The HV clashed with units subordinated to the 180th Motorised Brigade of the JNA in a pink zone near Zadar on 17–22 May. While the JNA repelled attacks in most areas around Zadar and Stankovci, the HV managed to cut a JNA base at the Križ Hill away from the rest of the force on 17 May.29 The JNA outpost occupied high ground overlooking the surrounding area, including Zadar. It housed radar equipment and was used as an artillery observer post.30 The JNA attempted to relieve the besieged garrison in the next few days, however the attempts failed and the base surrendered to the HV on 22 May.29 The attack and capture of the Križ Hill, codenamed Operation Jaguar, was carried out by the 2nd Battalion of the 159th Infantry Brigade of the HV, supported by artillery of the 112th Infantry Brigade.30

Timeline

RSK T-55 tank destroyed in the village of Širitovci on the Miljevci Plateau

On 21 June, the HV attacked RSK positions at the Miljevci Plateau, located in the pink zone north of Šibenik.31 The TO forces in the area were subordinated to the 1st Brigade of the TO,32 and Lieutenant Colonel General Milan Torbica.33 The HV deployed 250 troops, elements of the 113th and 142nd Infantry Brigades, commanded by Brigadier Kruno Mazalin. The HV had infiltrated the pink zone along three routes—via Nos Kalik, across the Čikola river and by boat sailing upstream along the Krka River, during the night of 20/21 June. The fighting began at 5 a.m. as the HV force, deployed in 26 squads, captured six out of seven villages on the plateau by the end of the morning. At 8:00 p.m., the HV captured the village of Ključ, and all of the plateau.34 The advance created a HV-held salient south of Knin, several kilometres deep. It also led the RSK artillery to bombard Šibenik and HV bombardment of Knin in response, both on 22 June.31

The artillery fire progressively intensified until 23 June, while the RSK mobilised and counterattacked against the HV positions at the Miljevci Plateau.31 However, the mobilisation yielded only 227 additional troops,35 and the counterattack failed.36 An UNPROFOR assessment concluded the situation might deteriorate further and engulf all of the pink zones. To address the situation, UNPROFOR military commander Lieutenant General Satish Nambiar met with Deputy Prime Minister of Croatia Milan Ramljak and Chief of the General Staff of the Armed Forces of the Republic of Croatia General Anton Tus in Zagreb the same day, in order to discuss the developments on the Miljevci Plateau.31 Skirmishes continued on 24 June, accompanied by some artillery fire. Morale of the RSK troops plummeted though, causing a TO garrison based in nearby Trbounj to abandon its barracks.35

Aftermath

An RSK artillery piece captured on the Miljevci Plateau

According to Croatian sources, the HV lost seven or eight troops killed in the battle.3437 Serb sources cite 40 killed RSK troops,38 in the battle or its immediate aftermath, while the HV took seventeen prisoners.39 The prisoners were taken to the Kuline barracks in Šibenik. On 23 June, a total of 29 RSK soldiers killed at the Miljevci Plateau on the first day of the battle were thrown into the Bačića Pit, contrary to orders given by Brigadier Ivan Bačić, commanding officer of the 113th Infantry Brigade. Bačić ordered burial of the killed RSK troops at a local Serbian Orthodox cemetery. The same day, one prisoner, Miroslav Subotić, was shot in Nos Kalik by HV personnel.40 He was one of a group of prisoners tasked with clearance of the area after the fighting.41 The HV also destroyed ten tanks and armoured personnel carriers, and captured six howitzers and a considerable stockpile of other weapons and ammunition in the battle.36 The offensive brought seven villages and 108 square kilometres (42 square miles) to HV control.37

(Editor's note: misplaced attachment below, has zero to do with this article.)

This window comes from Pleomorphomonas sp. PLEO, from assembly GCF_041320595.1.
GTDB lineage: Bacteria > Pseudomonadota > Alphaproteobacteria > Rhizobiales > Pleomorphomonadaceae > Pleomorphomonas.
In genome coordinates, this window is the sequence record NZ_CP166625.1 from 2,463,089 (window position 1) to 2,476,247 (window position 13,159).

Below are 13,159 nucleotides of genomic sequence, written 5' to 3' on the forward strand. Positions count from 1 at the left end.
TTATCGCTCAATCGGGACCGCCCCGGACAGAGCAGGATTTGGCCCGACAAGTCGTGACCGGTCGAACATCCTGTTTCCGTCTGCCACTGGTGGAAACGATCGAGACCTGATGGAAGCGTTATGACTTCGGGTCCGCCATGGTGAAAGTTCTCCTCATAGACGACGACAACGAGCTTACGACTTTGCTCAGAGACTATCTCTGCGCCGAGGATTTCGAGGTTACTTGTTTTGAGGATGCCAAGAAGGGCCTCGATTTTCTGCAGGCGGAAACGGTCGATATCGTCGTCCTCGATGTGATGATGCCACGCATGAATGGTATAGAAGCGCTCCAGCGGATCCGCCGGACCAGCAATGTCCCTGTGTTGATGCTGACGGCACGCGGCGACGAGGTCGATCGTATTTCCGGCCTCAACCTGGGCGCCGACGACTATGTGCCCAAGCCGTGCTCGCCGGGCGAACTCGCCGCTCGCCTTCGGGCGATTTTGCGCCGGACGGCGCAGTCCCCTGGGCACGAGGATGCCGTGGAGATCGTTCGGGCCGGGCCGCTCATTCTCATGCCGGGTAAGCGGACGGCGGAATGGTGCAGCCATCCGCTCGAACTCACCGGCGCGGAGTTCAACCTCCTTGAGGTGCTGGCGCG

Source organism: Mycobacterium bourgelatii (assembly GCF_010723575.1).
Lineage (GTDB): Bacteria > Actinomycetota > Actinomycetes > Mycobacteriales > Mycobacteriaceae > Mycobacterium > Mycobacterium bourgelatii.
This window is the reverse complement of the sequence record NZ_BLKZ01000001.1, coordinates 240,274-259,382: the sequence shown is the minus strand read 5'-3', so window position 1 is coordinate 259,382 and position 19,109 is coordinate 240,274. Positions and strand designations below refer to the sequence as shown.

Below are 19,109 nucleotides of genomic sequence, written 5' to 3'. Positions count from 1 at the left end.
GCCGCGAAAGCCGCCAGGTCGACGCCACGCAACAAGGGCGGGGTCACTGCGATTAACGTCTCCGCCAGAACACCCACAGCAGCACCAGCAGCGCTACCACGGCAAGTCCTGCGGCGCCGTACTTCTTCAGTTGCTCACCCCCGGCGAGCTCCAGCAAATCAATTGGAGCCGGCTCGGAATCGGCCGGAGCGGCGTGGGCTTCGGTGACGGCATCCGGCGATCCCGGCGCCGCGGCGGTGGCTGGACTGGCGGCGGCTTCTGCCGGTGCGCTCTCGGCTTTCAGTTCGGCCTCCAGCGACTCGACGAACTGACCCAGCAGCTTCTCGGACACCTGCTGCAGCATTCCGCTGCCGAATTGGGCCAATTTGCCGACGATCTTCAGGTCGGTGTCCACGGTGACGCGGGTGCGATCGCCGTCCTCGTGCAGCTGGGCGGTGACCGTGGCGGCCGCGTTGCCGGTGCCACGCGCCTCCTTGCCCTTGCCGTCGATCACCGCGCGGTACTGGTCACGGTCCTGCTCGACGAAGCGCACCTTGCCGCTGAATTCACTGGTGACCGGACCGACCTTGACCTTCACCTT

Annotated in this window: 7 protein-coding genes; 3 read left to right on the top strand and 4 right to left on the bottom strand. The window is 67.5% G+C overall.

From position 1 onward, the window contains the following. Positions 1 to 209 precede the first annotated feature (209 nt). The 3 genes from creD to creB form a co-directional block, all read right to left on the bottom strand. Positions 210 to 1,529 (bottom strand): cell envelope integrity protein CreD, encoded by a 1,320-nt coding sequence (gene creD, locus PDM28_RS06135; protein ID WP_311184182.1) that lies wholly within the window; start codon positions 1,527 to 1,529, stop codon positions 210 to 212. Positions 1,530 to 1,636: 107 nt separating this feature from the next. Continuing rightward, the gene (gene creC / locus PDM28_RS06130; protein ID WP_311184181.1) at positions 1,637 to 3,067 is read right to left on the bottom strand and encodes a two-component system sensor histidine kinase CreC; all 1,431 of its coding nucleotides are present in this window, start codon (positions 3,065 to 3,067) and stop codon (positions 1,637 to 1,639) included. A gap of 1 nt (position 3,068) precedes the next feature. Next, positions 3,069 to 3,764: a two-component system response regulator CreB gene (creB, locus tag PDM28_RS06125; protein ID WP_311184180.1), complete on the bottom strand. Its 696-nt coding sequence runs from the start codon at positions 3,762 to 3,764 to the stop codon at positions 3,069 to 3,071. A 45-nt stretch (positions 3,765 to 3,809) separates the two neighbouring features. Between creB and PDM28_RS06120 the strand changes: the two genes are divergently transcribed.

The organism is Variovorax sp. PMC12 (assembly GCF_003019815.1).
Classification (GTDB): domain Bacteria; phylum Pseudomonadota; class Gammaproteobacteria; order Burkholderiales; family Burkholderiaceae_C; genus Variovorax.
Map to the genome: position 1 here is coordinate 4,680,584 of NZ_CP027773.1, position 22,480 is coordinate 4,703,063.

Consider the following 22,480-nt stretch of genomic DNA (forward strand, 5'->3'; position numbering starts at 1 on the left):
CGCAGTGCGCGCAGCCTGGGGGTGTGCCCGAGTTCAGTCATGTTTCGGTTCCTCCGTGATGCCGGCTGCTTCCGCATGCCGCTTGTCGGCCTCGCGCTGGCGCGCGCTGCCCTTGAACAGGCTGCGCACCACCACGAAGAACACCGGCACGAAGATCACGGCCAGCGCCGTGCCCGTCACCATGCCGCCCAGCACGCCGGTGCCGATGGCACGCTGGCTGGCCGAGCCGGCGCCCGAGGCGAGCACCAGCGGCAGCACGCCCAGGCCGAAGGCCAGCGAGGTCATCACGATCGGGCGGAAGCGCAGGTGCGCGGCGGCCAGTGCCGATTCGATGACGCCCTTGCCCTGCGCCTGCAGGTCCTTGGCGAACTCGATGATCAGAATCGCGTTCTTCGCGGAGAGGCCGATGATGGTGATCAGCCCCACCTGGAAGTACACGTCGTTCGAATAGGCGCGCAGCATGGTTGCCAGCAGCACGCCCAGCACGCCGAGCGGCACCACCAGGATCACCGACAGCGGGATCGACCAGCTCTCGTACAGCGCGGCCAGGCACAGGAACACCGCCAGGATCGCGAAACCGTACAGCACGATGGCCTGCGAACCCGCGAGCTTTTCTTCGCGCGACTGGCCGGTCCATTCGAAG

During their meeting with Nambiar, Ramljak and Tus claimed that the offensive was neither planned nor ordered by authorities in Zagreb. They stated that the advance was made in response to a series of provocations made by the RSK armed forces.31 Bačić claimed that while no specific order to attack was received, Tus did instruct him to respond aggressively and capture as much territory as possible in cases of grave breaches of ceasefire by the RSK forces. Nevertheless, Bačić was reprimanded by the President of Croatia Franjo Tuđman because of the offensive.36 In the RSK, Torbica was forced to resign his post and was replaced by Major General Mile Novaković.42

UNPROFOR and the European Community Monitor Mission (ECMM) requested the HV to withdraw to positions held before the offensive, but the HV declined the request. However, Croatia agreed that UNPROFOR and ECMM monitors would continue to be present in the pink zones when Croatia assumed control over them. The move was planned as a way to reassure the Serb population that the pink zones could provide them safety.31 In the aftermath of the offensive, the United Nations Security Council (UNSC) adopted the UNSC Resolution 762, urging cessation of hostilities in or near the UNPAs, and urging the HV to pull back to positions held before 21 June.43 The 113th Brigade of the HV remained at the plateau regardless.44 The resolution authorised the UNPROFOR to perform monitoring of the pink zones. It also recommended establishment of a joint commission chaired by an UNPROFOR representative, and including representatives of the Government of Croatia, local authorities and the ECMM to oversee restoration of Croatian control in the pink zones.21

The prisoners taken by the HV were released in August, and they informed the UNPROFOR about the bodies in the Bačića Pit and the death of Subotić.40 The bodies were retrieved by Croatian authorities in the presence of UNPROFOR and other international organisations.45 Two Croatian military police members were charged with Subotić's murder in 2011. As of 2013 the trial is ongoing.41

In 2012, twenty years after the battle, President Ivo Josipović presented the Charter of the Republic of Croatia to the commanders and units involved in the battle, commending their military achievements. That was the first such move in twenty years, and a reversal of the official stance towards the offensive which had originally declared it as an unauthorised deployment of the HV.34

Footnotes

References

Books
Scientific journal articles
News reports
Other sources

Coordinates: 43°52′50″N 16°2′10″E / 43.88056°N 16.03611°E / 43.88056; 16.03611